hortensius hortalus, quintus (orator) Gilbert, Graver and McConnell, Power and Persuasion in Cicero's Philosophy (2023) 37
imperial family Erker, Ambiguity and Religion in Ovid’s Fasti: Religious Innovation and the Imperial Family (2023) 120, 145
inventions, literary Erker, Ambiguity and Religion in Ovid’s Fasti: Religious Innovation and the Imperial Family (2023) 143
irony, ironic Erker, Ambiguity and Religion in Ovid’s Fasti: Religious Innovation and the Imperial Family (2023) 143
jupiter feretrius Erker, Ambiguity and Religion in Ovid’s Fasti: Religious Innovation and the Imperial Family (2023) 120
legend, myth, fabula Erker, Ambiguity and Religion in Ovid’s Fasti: Religious Innovation and the Imperial Family (2023) 143, 145
lieux de mémoire (sites of memory) Dinter and Guérin, Cultural Memory in Republican and Augustan Rome (2023) 88
marius, c. Dinter and Guérin, Cultural Memory in Republican and Augustan Rome (2023) 88
marius (poem of cicero) Gilbert, Graver and McConnell, Power and Persuasion in Cicero's Philosophy (2023) 48
mars Erker, Ambiguity and Religion in Ovid’s Fasti: Religious Innovation and the Imperial Family (2023) 120
numa Erker, Ambiguity and Religion in Ovid’s Fasti: Religious Innovation and the Imperial Family (2023) 145
ovids poems, metamorphoses Erker, Ambiguity and Religion in Ovid’s Fasti: Religious Innovation and the Imperial Family (2023) 120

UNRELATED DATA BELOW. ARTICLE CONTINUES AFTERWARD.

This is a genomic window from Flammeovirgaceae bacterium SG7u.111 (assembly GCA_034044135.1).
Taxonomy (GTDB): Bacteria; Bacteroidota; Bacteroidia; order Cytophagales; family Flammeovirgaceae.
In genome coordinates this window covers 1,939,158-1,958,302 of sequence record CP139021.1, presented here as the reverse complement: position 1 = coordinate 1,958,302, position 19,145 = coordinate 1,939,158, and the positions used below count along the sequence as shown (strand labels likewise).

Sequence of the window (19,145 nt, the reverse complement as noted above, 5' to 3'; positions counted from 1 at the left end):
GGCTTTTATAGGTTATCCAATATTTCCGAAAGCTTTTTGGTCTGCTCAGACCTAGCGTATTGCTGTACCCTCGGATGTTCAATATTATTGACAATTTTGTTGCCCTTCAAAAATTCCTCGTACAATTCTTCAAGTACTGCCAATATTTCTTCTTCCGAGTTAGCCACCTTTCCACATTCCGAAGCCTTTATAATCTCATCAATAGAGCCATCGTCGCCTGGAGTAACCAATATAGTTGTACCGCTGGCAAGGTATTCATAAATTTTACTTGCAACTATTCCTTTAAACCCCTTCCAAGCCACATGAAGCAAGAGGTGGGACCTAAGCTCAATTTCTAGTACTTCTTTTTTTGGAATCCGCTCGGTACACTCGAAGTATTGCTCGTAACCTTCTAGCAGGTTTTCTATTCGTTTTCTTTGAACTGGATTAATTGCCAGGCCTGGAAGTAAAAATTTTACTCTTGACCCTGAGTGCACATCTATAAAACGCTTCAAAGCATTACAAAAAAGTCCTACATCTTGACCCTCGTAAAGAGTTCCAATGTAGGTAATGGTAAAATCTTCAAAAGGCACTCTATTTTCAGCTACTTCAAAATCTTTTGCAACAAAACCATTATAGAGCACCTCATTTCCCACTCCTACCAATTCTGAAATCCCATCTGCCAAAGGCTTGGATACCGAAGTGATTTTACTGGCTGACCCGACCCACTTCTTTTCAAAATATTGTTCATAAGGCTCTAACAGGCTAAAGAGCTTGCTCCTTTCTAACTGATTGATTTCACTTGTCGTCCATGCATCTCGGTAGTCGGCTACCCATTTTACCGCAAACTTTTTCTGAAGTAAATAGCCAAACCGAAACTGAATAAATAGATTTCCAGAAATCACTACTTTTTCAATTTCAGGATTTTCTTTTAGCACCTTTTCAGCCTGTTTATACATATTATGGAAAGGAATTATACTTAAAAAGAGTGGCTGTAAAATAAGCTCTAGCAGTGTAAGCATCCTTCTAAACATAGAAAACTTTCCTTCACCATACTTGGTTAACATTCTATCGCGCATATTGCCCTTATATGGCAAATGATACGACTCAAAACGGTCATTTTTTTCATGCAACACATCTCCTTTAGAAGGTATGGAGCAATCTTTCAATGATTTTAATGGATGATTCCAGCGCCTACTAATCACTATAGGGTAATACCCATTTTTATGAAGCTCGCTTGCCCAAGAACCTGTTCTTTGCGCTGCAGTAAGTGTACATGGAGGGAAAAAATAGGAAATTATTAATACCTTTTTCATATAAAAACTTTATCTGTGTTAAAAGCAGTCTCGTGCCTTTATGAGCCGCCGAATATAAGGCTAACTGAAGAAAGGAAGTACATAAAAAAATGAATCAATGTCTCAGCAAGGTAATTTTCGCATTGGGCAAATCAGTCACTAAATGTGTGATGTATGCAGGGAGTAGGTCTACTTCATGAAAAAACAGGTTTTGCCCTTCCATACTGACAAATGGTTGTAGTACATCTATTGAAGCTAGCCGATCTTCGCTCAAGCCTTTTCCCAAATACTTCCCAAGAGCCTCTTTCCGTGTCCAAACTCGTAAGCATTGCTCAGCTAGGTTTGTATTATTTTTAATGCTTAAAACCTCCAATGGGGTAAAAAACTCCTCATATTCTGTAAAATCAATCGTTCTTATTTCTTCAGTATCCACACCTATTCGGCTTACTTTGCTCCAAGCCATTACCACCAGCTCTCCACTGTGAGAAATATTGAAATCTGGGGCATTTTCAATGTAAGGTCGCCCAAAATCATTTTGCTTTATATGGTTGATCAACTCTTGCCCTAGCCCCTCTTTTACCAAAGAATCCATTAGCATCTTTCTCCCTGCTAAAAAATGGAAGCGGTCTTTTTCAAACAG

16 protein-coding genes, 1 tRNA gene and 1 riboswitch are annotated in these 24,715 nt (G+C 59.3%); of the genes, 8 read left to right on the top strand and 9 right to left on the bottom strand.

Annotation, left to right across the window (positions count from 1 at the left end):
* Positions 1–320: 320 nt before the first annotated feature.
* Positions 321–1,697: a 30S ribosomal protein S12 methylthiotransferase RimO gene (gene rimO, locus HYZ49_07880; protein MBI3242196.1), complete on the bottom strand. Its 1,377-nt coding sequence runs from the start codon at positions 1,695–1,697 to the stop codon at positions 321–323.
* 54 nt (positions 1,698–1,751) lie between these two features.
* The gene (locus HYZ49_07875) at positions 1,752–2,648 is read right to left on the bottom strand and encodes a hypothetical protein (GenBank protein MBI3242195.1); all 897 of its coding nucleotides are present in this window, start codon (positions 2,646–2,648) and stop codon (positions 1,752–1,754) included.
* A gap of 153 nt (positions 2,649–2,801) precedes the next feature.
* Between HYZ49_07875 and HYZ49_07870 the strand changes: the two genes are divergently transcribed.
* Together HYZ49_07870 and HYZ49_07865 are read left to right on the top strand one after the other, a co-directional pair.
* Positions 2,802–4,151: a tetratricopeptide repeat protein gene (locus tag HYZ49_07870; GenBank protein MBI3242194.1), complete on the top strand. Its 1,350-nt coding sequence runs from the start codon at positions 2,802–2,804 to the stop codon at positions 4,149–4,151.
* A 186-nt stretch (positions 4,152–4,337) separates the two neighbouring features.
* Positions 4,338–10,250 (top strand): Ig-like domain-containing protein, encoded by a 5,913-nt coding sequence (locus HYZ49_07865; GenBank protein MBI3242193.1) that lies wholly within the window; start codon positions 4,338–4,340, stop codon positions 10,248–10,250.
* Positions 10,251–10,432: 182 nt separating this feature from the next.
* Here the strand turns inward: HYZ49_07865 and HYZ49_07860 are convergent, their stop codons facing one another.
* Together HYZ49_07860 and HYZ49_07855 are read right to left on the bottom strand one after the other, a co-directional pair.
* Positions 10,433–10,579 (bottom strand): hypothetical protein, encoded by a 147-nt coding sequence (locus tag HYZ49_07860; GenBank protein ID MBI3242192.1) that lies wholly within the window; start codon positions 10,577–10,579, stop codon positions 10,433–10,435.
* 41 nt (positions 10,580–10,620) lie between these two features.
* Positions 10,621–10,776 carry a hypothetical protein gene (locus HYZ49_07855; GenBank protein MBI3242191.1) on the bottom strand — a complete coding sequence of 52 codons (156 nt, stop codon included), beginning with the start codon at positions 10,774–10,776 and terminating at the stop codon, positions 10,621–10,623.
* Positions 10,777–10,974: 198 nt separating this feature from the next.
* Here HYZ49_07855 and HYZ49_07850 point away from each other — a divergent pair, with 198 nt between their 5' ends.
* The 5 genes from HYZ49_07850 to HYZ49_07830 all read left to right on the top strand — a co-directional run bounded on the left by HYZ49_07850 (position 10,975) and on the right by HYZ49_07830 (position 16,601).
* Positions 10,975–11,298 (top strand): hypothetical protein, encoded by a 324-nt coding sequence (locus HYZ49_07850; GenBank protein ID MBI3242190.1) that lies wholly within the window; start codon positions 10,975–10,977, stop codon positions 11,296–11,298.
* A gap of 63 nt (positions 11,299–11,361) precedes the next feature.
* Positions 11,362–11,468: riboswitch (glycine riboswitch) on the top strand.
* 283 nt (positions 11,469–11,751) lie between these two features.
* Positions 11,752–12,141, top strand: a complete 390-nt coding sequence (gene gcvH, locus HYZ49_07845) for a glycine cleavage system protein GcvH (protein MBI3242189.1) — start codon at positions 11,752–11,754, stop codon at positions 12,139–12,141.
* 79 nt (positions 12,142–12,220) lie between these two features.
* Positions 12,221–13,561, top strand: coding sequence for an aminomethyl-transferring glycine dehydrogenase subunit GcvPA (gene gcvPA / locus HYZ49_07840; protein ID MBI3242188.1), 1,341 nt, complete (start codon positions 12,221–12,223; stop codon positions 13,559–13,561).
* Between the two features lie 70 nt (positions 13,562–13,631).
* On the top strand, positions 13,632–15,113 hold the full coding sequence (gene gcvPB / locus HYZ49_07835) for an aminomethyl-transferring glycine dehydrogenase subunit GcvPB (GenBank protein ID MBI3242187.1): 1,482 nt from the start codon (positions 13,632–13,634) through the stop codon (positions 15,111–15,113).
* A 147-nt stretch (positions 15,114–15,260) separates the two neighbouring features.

pacuvius Gilbert, Graver and McConnell, Power and Persuasion in Cicero's Philosophy (2023) 37
plato, as model for cicero Gilbert, Graver and McConnell, Power and Persuasion in Cicero's Philosophy (2023) 37, 48
plato, dialogue form in Gilbert, Graver and McConnell, Power and Persuasion in Cicero's Philosophy (2023) 37
preconceptions' Jedan, Stoic Virtues: Chrysippus and the Religious Character of Stoic Ethics (2009) 195
rationalising Erker, Ambiguity and Religion in Ovid’s Fasti: Religious Innovation and the Imperial Family (2023) 145
romulus, deified, quirinus Erker, Ambiguity and Religion in Ovid’s Fasti: Religious Innovation and the Imperial Family (2023) 120, 143, 145
romulus Erker, Ambiguity and Religion in Ovid’s Fasti: Religious Innovation and the Imperial Family (2023) 120, 143, 145
rumour Erker, Ambiguity and Religion in Ovid’s Fasti: Religious Innovation and the Imperial Family (2023) 145
scaevola (poet) Gilbert, Graver and McConnell, Power and Persuasion in Cicero's Philosophy (2023) 48
scepticism Erker, Ambiguity and Religion in Ovid’s Fasti: Religious Innovation and the Imperial Family (2023) 145
soul, immortality of Gilbert, Graver and McConnell, Power and Persuasion in Cicero's Philosophy (2023) 37
temple Dinter and Guérin, Cultural Memory in Republican and Augustan Rome (2023) 88
tullius cicero, m. Dinter and Guérin, Cultural Memory in Republican and Augustan Rome (2023) 88
twelve tables Gilbert, Graver and McConnell, Power and Persuasion in Cicero's Philosophy (2023) 48
vergil Erker, Ambiguity and Religion in Ovid’s Fasti: Religious Innovation and the Imperial Family (2023) 120
witness Dinter and Guérin, Cultural Memory in Republican and Augustan Rome (2023) 88